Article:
The Indian Analyst
 

South Indian Inscriptions

 

 

Contents

Index

Introduction

Contents

Contents

Topographical Index of Stone Inscriptions

List of Inscriptions arranged according to Dynasties

Introduction

Appendix A-Copper Plates

Appendix B-Stone Inscriptions

Appendix C-Photographs

Plates

Images

Other South-Indian Inscriptions 

Volume 1

Volume 2

Volume 3

Vol. 4 - 8

Volume 9

Volume 10

Volume 11

Volume 12

Volume 13

Volume 14

Volume 15

Volume 16

Volume 17

Volume 18

Volume 19

Volume 20

Volume 22
Part 1

Volume 22
Part 2

Volume 23

Volume 24

Volume 26

Volume 27

Tiruvarur

Darasuram

Konerirajapuram

Tanjavur

Annual Reports 1935-1944

Annual Reports 1945- 1947

Corpus Inscriptionum Indicarum Volume 2, Part 2

Corpus Inscriptionum Indicarum Volume 7, Part 3

Kalachuri-Chedi Era Part 1

Kalachuri-Chedi Era Part 2

Epigraphica Indica

Epigraphia Indica Volume 3

Epigraphia
Indica Volume 4

Epigraphia Indica Volume 6

Epigraphia Indica Volume 7

Epigraphia Indica Volume 8

Epigraphia Indica Volume 27

Epigraphia Indica Volume 29

Epigraphia Indica Volume 30

Epigraphia Indica Volume 31

Epigraphia Indica Volume 32

Paramaras Volume 7, Part 2

Śilāhāras Volume 6, Part 2

Vākāṭakas Volume 5

Early Gupta Inscriptions

Archaeological Links

Archaeological-Survey of India

Pudukkottai

INTRODUCTION

  Andhavaram, a small village in the Narasannapeta Taluk of the Srikakulam District, Madras State, has yielded an urn containing four sets of copper plates. The urn was exposed from a mound at the foot of a banyan tree. One (No. 4) of these four sets belongs to the Māṭhara king Anantaśaktivarman, lord of Kaliṅga, and the rest to the rulers of the Eastern Gaṅga dynasty. The charter of Anantaśaktivarman was issued from Vijayapura in the 14th year of his reign while he was camping there with his army. It records the renewal of the grant of the village Āndōrēppa, i.e. modern Andhavaram, made by the king to the same Brāhmaṇas in whose favour it had been formerly granted by Āryaka-Śaktibhaṭṭāraka. In this expression, the word āryaka seems to indicate ‘ grand-father’ and Śakti-bhaṭṭāraka is probably none other than the Māṭhara king Śaktivarman of the Ragolu plates (Ep. Ind., Vol. XII, pp. 1 ff.). Anantaśaktivarman thus appears to have been the grandson of Śaktivarman. The reference to the issue of the charter from the camp at Vijayapura probably indicates that the king was engaged in a military expedition, the details of which are not forthcoming. There is, however, some evidence to show that the Māṭharas originally ruled from Pishṭapura in Southern Kaliṅga and that the Māṭhara kings extended their power to Central Kaliṅga and issued charters from Siṁhapura in that area. Vijayapura whence the present record was issued was also apparently situated in Central Kaliṅga. The inscription has been published in Ep. Ind., Vol. XXVIII, pp. 175 ff.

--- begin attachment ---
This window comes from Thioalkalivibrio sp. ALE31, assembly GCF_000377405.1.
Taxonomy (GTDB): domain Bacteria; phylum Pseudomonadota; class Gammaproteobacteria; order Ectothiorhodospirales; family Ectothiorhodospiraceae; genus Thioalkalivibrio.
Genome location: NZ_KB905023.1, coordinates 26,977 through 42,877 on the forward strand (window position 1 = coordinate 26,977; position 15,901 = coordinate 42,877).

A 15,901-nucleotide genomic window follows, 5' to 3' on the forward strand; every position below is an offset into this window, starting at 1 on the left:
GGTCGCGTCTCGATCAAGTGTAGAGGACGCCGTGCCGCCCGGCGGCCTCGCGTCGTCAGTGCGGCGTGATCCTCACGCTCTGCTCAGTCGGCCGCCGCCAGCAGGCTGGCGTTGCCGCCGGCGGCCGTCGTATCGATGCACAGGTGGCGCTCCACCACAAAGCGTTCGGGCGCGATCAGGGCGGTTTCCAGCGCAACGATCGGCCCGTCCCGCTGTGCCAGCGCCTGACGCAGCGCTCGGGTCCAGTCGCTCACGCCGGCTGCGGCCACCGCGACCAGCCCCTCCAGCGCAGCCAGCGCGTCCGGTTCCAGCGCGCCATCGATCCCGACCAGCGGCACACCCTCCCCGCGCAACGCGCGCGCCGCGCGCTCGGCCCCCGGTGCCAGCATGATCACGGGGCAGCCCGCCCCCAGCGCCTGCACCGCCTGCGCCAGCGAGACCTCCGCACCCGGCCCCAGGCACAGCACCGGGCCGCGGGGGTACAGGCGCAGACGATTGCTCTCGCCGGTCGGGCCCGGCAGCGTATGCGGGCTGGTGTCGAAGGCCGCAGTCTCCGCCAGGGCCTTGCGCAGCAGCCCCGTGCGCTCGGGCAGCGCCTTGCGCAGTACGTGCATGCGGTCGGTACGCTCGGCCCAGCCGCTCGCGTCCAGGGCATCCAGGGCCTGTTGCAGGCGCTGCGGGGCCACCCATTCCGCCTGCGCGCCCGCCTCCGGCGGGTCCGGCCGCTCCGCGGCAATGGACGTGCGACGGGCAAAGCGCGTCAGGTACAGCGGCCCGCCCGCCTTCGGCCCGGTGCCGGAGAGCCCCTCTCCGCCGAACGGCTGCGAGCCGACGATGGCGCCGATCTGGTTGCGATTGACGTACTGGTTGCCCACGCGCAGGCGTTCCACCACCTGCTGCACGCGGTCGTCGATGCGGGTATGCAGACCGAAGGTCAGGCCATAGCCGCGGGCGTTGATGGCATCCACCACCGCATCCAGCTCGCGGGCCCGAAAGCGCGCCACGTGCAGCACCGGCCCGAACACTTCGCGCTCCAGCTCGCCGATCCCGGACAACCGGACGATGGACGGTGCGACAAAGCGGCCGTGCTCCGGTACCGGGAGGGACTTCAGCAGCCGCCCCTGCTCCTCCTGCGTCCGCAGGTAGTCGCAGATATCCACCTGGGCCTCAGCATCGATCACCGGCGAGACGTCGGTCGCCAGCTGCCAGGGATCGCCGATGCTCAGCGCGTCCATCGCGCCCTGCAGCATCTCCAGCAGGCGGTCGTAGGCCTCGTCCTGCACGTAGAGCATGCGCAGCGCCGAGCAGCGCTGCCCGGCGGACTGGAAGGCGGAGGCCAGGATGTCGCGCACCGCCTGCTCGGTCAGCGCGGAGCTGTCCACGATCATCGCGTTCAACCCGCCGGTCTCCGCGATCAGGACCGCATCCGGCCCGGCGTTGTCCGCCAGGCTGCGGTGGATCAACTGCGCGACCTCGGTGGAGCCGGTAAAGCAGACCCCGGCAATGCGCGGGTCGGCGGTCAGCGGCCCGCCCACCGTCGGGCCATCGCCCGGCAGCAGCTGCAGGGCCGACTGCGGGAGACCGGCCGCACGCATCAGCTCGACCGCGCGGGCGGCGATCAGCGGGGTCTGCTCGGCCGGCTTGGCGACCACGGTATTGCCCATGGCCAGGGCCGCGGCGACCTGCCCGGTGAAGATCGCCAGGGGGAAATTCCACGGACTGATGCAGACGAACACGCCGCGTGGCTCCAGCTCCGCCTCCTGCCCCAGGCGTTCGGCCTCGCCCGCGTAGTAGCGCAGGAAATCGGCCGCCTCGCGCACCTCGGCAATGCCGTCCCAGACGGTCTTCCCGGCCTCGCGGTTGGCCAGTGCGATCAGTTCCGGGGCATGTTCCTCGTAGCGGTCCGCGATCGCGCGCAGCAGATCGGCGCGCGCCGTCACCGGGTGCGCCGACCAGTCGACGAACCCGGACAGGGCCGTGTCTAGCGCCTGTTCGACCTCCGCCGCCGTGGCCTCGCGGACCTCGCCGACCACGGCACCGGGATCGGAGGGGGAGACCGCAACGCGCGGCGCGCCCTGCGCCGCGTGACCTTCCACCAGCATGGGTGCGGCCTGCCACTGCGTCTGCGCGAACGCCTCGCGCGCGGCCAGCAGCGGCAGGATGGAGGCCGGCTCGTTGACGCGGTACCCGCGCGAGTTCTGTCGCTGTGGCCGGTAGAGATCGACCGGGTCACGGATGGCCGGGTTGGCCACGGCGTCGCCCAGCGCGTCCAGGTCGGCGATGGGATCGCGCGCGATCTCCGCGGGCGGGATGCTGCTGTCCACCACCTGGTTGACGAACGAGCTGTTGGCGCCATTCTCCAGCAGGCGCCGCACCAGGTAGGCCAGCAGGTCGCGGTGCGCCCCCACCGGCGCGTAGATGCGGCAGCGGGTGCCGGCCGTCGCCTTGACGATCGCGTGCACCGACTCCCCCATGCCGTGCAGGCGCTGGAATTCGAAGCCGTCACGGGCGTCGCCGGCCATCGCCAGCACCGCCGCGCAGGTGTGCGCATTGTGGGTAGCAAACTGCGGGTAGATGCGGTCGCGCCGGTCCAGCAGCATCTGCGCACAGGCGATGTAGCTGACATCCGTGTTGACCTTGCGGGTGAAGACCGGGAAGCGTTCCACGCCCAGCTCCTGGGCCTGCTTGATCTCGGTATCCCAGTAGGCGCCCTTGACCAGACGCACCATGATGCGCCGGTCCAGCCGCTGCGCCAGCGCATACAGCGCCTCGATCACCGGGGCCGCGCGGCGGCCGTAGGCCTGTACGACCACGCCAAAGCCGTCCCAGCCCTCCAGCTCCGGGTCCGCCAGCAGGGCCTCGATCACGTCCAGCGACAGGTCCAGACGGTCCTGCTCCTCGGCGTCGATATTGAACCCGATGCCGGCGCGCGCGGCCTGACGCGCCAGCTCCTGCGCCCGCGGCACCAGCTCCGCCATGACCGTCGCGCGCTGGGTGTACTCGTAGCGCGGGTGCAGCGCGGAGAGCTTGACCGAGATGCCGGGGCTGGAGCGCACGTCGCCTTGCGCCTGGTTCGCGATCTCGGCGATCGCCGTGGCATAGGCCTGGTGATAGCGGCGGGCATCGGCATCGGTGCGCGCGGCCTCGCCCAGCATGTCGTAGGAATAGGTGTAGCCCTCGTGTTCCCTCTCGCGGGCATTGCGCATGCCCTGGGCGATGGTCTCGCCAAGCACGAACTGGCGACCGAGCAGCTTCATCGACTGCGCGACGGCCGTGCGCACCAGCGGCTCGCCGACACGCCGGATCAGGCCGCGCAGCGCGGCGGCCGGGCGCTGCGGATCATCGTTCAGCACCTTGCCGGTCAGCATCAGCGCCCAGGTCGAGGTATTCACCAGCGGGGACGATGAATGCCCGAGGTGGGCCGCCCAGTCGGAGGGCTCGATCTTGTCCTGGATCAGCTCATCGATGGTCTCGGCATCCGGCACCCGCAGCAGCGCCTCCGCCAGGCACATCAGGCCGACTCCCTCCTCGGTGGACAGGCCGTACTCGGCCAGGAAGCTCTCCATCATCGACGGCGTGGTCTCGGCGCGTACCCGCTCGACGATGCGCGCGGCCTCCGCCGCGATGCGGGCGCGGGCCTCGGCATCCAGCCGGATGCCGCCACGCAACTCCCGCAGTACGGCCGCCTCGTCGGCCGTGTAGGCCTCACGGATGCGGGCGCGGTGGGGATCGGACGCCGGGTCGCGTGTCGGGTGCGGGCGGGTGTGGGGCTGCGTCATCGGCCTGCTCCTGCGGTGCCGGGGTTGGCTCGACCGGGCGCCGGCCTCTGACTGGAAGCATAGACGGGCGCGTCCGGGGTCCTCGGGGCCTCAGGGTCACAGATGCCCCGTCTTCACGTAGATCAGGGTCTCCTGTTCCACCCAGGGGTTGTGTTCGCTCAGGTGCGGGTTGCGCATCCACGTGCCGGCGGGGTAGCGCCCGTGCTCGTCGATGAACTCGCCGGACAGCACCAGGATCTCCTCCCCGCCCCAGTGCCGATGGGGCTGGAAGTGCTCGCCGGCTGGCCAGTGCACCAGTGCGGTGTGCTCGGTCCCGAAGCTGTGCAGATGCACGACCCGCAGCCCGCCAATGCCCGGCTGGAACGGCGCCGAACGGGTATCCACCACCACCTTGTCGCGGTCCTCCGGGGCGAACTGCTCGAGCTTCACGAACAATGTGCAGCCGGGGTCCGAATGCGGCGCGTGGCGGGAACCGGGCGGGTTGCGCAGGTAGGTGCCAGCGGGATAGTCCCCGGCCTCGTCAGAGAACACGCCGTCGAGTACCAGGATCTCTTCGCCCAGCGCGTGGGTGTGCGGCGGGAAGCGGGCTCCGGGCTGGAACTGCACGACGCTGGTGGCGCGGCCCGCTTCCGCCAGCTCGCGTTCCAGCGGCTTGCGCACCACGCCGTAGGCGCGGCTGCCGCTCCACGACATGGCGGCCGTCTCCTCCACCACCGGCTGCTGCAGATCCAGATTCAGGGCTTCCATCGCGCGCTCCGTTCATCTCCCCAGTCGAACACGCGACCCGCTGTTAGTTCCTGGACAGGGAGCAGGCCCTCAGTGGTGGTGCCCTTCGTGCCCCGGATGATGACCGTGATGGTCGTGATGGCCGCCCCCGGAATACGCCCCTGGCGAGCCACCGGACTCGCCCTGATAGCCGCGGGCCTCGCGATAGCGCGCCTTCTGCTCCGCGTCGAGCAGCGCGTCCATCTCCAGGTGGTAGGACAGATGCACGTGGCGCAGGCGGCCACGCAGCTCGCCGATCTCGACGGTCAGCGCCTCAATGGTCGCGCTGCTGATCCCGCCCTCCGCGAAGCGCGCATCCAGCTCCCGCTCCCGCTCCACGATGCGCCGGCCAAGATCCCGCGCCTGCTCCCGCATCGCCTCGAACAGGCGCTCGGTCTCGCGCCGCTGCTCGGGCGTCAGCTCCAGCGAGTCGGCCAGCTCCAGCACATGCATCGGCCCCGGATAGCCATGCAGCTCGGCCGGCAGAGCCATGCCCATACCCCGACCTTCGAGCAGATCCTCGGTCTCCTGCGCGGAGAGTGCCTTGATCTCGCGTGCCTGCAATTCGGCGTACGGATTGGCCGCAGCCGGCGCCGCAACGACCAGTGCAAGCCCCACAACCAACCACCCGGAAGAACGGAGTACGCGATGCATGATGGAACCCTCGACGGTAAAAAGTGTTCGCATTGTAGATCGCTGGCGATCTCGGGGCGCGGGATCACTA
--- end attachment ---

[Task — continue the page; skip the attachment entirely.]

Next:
Of the other three sets of plates, two (Nos. 5 and 6) were issued from Kaliṅganagara respectively by the Eastern Gaṅga kings Indravarman and Anantavarman. The former (puiblished in Ep. Ind., Vol. XXX, pp. 37 ff.) records the grant of the village of Tōṭavā¬ṭaka in Krōshṭukavartanī as an agrahāra to several Brāhmaṇas of the village of Andōrakāgrahāra. The record is stated to have been written by Prabhākara under orders of Śrī-Lōkārṇavadēva who is described as one who vanquished many foes. The charter was issued on the occasion of a solar eclipse on the newmoon day of Śrāvaṇa in the year 133 of the Tuṁburu- vaṁśa-rājya-saṁvatsara. There is no doubt that the reckoning is identical with the era usually mentioned in the records of the Gaṅga kings as pravardhamāna- vijayarājya-saṁvatsara or Gāṅgēya-vaṁśa-pravardhamāna-vijayarājya-saṁvatsara. The nomenclature of the era in the record under study reminds us of the Santa- Bommali plates (Bhandarkar’s List, No. 2053) which were issued by the Kadamba feudatory of a Gaṅga monarch and refer to the era in question as Gaṅga-Kadamba- vaṁśa-pravardhamāna-vijayarājya-saṁvatsara. It seems therefore that Lōkārṇava, under whose orders the charter was written, was a Tumburu feudatory of the Gaṅga king Indravarman and the real donor of the grant that was ratified by the latter (cf. Ep. Ind., Vol. XXX, pp. 52-53). The date of the record is written in numerical symbols as well as in words as śatē triṁśaty-adhikē, and the word trayas before triṁśati is omitted through oversight. The village of Tōṭavāṭaka seems to be identical with modern Tōṭāḍa or Tōḍavāḍa, about eight miles from Andhavaram, the findspot of the record. Andōraka in Andōrakāgrahāra appears to be an early form of the name Andhavarman which is also called Āndōrēppa in the record of the Māṭhara king Anantaśaktivarman reviewed above.

   Copper plate No. 6 was issued by the Eastern Gaṅga king Anantavarman in the year 216 (of the Gaṅga era). It records the grant of Śakunagrāma situated in the Varāhavarttanī vishaya to the Brāmaṇa residents of Ānandapura. It may be noted in this connection that the gift village Śakunaka in Varāhavarttanī is also mentioned in the Madras Museum plates of Anantaśaktivarman (cf. Ep. Ind., Vol XXVIII, pp. 226 ff.). It is interesting to note that Dantapura mentioned in this record as lying on the boundary of the gift village was one of the early seats of the Eastern Gaṅga government (cf. No. 7). 29 DGA/55

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